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Background is several things, one of which is a DNS based blacklist. Before you can use as a DNS blacklist, it is important to understand what a "bogon" actually is. A bogon is in internet address prefix that should never appear in an IP address routing table. For example, there are public IP addresses, those that we all use to access email, dns, http, and other services on the internet publicly, and there are private IP addresses. While private IP addresses can also support the exact same services and qualities of public IP addresses, they are not reachable from a public IP address.

These specific ranges of IP addresses are defined in RFC 1918 and RFC 5735.

Most people are familiar with bogon prefixes, as any DNS blacklist will generally be returning an IP address that is in fact a bogon prefix, such as Of course there are also ranges that are commonly reserved for home networks, like the very common 192.168.1.x range. In addition to these common ranges of private IP addresses, there are also many currently unallocated IP addresses left in the IPv4 space. These addresses have not been distributed from the Internet Assigned Numbers Authority (IANA), and in turn, have not been released to a Regional Internet Registry (RIR). These "not in use" IP addresses are also contained in the bogons list.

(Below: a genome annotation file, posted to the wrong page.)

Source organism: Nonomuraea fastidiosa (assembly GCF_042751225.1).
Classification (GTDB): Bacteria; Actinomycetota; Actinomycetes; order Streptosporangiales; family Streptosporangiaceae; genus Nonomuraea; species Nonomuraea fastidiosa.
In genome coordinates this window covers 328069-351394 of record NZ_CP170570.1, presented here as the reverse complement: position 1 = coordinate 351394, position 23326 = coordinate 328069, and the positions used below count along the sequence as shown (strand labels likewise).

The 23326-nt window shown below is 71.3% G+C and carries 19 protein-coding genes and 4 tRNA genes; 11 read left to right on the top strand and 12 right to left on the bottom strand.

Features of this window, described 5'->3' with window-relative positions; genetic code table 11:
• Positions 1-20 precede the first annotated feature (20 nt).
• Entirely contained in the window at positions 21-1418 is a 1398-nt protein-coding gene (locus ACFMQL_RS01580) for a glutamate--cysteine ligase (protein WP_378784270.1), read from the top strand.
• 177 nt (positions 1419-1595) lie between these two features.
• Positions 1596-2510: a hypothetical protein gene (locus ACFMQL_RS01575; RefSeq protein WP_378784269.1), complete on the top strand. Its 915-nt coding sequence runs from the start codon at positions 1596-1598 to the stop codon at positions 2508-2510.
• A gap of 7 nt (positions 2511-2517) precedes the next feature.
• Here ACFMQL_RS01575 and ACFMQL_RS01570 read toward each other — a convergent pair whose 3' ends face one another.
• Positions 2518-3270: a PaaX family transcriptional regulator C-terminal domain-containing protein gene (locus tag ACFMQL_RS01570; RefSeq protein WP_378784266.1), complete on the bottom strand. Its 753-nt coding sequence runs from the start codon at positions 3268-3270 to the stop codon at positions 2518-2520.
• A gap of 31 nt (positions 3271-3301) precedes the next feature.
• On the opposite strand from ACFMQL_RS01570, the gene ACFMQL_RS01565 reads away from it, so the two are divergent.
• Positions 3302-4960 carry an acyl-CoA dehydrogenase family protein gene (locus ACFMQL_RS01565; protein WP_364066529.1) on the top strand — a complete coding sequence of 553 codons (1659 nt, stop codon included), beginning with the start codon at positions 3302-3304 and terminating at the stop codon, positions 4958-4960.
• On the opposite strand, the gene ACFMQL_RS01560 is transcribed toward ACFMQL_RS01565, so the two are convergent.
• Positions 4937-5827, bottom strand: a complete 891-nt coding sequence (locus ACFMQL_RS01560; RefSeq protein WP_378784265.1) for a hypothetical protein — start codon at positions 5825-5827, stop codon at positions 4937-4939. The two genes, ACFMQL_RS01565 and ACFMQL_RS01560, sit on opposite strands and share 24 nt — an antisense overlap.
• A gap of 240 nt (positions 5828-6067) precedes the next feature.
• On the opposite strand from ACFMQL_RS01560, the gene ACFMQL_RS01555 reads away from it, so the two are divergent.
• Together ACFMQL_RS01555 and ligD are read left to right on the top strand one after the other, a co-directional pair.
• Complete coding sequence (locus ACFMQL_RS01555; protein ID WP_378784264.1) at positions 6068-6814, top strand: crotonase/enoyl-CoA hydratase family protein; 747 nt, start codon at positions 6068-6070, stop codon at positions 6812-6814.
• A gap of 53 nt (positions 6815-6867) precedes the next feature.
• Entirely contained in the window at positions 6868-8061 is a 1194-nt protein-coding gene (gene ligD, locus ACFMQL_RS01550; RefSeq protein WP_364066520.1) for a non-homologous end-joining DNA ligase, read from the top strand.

While the bogons list does not change as fast as a normal DNS blacklist, it does change, making it important for you to have some method by which you request update of the bogons list from

If you are going to deploy on an SMTP server through DNS, then the update process will work automatically, like any other DNS blacklist. However, the list is not exclusively a DNS blacklist, and is also used at border/edge routers, BGP peering nodes, and even http servers. These other systems will need some way to poll the bogons list and make sure it is up to date.

Listing criteria has no listing criteria. The address space listed in is well known, either being RFC defined private IP address space, or unused and unallocated IP address space.


The traditional IPv4 bogon prefixes; reserved prefixes plus those /8 networks not allocated to an RIR by IANA.

IPv4 "fullbogons", encompassing the traditional IPv4 bogon prefixes from as well as prefixes that have been allocated to RIRs but not yet assigned by those RIRs to ISPs and end users.

IPv6 "fullbogons", all IPv6 prefixes that have not been allocated to RIRs and that have not been assigned by RIRs to ISPs, and end users.

Removal Process

Removal from the bogons list will happen when the currently not in use IPv4 or IPv6 address space becomes allocated by IANA and is assigned to a RIR which in turn will allocate that IP space to an ISP or end user.

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